My Fellow Conservatives: We Should Support the New Bipartisan Gun Deal | Opinion
A bipartisan group of 20 United States senators—10 Republicans and 10 Democrats—has announced that they’ve reached a “breakthrough agreement on gun violence.” Lawmakers have faced enormous pressure to act in the wake of the horrific school shooting in Uvalde, Texas that left 21 dead, 19 of them children. And it looks like for the first time in 30 years, they have delivered on this front. The agreement, which was announced Sunday, includes enhanced background checks for gun buyers under 21, funding for red-flag laws, and a provision barring domestic abusers from buying guns, as well as billions of dollars for mental health resources and safety measures at schools.
The press is already calling this a compromise. But it’s more accurate to say that there is something here for everyone.
If you’ve been paying attention to conservative media since the Uvalde shooting, you will have heard calls for mental health services and for hardening our schools, while the Left has been braying for gun control, including anything from raising the age of purchasing a firearm to 21 to a full on ban on assault rifles.
The new agreement does not raise the age to purchase a firearm, nor does it restrict magazine capacity. But for those on the Left who wanted gun control, the agreement provides for “major funding to help states pass and implement crisis intervention orders (red flag laws) that will allow law enforcement to temporarily take dangerous weapons away from people who pose a danger to others or themselves,” according to Senator Chris Murphy, one of the leaders of the effort.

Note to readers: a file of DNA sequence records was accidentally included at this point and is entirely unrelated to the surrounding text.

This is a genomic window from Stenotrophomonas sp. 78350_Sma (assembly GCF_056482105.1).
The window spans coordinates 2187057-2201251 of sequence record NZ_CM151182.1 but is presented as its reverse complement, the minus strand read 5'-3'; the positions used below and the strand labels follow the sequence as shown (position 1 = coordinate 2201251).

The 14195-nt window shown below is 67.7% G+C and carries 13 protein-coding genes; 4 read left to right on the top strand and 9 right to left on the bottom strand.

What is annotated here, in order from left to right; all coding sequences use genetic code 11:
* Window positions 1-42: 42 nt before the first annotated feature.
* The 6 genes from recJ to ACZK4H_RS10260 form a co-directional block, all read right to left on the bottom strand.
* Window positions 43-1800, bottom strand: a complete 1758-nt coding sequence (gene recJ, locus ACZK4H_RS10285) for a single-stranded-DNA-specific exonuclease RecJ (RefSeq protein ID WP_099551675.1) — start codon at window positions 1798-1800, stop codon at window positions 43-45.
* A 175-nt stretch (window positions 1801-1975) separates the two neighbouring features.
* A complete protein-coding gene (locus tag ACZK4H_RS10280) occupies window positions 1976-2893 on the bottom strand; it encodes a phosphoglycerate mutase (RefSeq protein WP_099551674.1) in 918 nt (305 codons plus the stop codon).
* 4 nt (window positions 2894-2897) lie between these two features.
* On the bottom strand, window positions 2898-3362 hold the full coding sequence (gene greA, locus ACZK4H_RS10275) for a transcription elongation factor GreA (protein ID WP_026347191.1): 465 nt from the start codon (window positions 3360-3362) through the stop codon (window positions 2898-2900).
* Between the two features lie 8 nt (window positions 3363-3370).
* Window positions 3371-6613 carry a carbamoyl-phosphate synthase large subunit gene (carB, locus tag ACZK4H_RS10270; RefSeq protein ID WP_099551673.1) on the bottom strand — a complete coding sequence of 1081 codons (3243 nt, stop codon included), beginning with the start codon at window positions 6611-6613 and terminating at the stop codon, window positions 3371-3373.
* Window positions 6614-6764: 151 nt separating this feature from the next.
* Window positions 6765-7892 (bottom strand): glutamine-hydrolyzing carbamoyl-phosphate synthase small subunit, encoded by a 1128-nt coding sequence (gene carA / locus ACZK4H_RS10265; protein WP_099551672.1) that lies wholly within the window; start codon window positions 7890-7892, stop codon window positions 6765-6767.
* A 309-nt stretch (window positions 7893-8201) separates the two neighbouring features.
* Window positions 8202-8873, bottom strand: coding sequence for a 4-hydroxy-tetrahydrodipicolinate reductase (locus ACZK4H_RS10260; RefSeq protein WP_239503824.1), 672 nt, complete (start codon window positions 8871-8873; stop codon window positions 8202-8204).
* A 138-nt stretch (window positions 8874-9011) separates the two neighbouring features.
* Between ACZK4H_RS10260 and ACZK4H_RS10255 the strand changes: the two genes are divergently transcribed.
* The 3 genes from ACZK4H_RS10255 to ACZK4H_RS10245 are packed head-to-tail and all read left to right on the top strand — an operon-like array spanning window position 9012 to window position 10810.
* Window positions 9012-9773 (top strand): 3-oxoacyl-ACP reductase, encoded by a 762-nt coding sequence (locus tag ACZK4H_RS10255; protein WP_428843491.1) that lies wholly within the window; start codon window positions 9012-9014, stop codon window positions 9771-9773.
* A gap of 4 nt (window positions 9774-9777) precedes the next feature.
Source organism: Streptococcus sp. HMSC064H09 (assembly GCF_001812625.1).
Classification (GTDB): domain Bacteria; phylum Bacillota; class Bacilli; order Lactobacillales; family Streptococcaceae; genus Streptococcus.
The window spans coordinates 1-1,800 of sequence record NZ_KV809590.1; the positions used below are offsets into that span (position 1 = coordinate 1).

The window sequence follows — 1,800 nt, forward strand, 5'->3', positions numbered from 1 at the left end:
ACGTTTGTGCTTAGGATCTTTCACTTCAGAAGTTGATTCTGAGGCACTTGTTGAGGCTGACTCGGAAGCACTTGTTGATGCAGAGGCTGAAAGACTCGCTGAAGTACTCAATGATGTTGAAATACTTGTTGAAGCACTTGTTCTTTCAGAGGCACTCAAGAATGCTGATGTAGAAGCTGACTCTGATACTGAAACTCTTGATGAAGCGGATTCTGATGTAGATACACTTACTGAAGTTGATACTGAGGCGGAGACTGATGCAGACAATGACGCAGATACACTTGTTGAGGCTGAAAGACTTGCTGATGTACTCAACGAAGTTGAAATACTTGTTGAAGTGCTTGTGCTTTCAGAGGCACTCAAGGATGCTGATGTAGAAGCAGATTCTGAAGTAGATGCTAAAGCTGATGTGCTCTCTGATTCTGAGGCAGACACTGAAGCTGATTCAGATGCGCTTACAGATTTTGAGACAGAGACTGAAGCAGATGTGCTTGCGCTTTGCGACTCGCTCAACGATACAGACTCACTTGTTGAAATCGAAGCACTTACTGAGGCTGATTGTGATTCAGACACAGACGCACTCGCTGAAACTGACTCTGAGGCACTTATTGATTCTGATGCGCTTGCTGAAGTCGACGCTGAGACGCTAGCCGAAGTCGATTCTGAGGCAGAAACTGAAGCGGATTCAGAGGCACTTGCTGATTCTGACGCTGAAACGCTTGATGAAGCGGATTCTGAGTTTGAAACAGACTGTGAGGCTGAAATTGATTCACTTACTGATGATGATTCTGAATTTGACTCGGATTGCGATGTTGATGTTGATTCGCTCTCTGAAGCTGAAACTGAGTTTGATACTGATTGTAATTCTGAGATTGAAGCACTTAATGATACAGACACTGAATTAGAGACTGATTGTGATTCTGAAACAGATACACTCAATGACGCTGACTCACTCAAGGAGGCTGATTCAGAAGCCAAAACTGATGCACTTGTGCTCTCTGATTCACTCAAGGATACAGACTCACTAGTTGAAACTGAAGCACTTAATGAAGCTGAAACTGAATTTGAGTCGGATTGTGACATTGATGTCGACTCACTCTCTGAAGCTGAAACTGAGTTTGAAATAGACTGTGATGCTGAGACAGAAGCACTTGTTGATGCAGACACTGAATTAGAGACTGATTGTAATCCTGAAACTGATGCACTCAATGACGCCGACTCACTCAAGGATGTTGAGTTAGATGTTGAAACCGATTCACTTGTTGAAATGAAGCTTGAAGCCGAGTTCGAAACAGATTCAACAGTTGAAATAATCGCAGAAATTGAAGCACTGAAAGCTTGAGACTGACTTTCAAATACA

Rather than squealing that they’re coming for our guns, conservatives should support this measure. After all, the average American gun owner should not want someone running around making gun ownership look dangerous. Red flag laws, if properly enforced, help everybody.
The agreement also proposes to close the “boyfriend loophole,” meaning that a person convicted of spousal abuse will be barred from buying a gun. This, too, is an important provision. Consider that the fact that every month, an average of 57 women are shot and killed by an intimate partner. Preventing abusive spouses from purchasing guns is something conservatives should be able to get behind.
Meanwhile, the agreement provides for what should be a top priority: securing our schools. For years, private schools and religious organizations have attempted to receive grants from the Department of Homeland Security to harden their facilities—often in vain, even after spending thousands of dollars in studies and evaluations. If passed, the new agreement will make funds for security more widely available.
“We shouldn’t have to harden schools! It will feel like a prison!” some will cry. Yet these same people have no complaints when they go through metal detectors at sports stadiums and concert venues, most of which did not have security until after the 9/11 attacks. Even airport security, a frustrating hassle, has been an accepted fact of life since 1972, when they were put in place in response to airplane hijackings.
We should have the same standard for all American children, and this new agreement will finally make this possible.
The new gun safety deal is not everything Republicans wanted, but then again, it’s not everything the Democrats wanted. And therein lies its beauty.
That doesn’t mean it’s toothless; there is enough here to ensure that lives will be saved if this agreement is made into law.
This is the first time I have been optimistic that the parties are working to solve the problem, rather than composing focus-group-tested legislation that targets law-abiding citizens while ignoring laws that would directly target criminal behavior.
As Murphy himself wrote, “Will this bill do everything we need to end our nation’s gun violence epidemic? No. But it’s real, meaningful progress. And it breaks a 30-year log jam, demonstrating that Democrats and Republicans can work together in a way that truly saves lives.”
Amen to that. Americans across the political spectrum should support this bill, and rejoice that bipartisanship isn’t dead.
Ari is the host of The Ari Hoffman Show on Talk Radio 570 KVI and the West Coast Editor of The Post Millennial. Originally from New York, he now lives with his family in Seattle, WA.
The views in this article are the writer’s own.